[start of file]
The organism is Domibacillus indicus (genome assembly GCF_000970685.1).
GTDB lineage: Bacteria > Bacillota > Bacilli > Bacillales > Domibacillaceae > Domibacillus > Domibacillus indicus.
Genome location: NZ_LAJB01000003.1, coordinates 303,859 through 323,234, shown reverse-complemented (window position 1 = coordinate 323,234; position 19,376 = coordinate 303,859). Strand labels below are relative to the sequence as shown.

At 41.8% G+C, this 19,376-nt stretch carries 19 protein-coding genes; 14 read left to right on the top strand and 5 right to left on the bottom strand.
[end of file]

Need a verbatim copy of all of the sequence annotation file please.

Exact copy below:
The organism is Domibacillus indicus (genome assembly GCF_000970685.1).
GTDB lineage: Bacteria > Bacillota > Bacilli > Bacillales > Domibacillaceae > Domibacillus > Domibacillus indicus.
Genome location: NZ_LAJB01000003.1, coordinates 303,859 through 323,234, shown reverse-complemented (window position 1 = coordinate 323,234; position 19,376 = coordinate 303,859). Strand labels below are relative to the sequence as shown.

At 41.8% G+C, this 19,376-nt stretch carries 19 protein-coding genes; 14 read left to right on the top strand and 5 right to left on the bottom strand.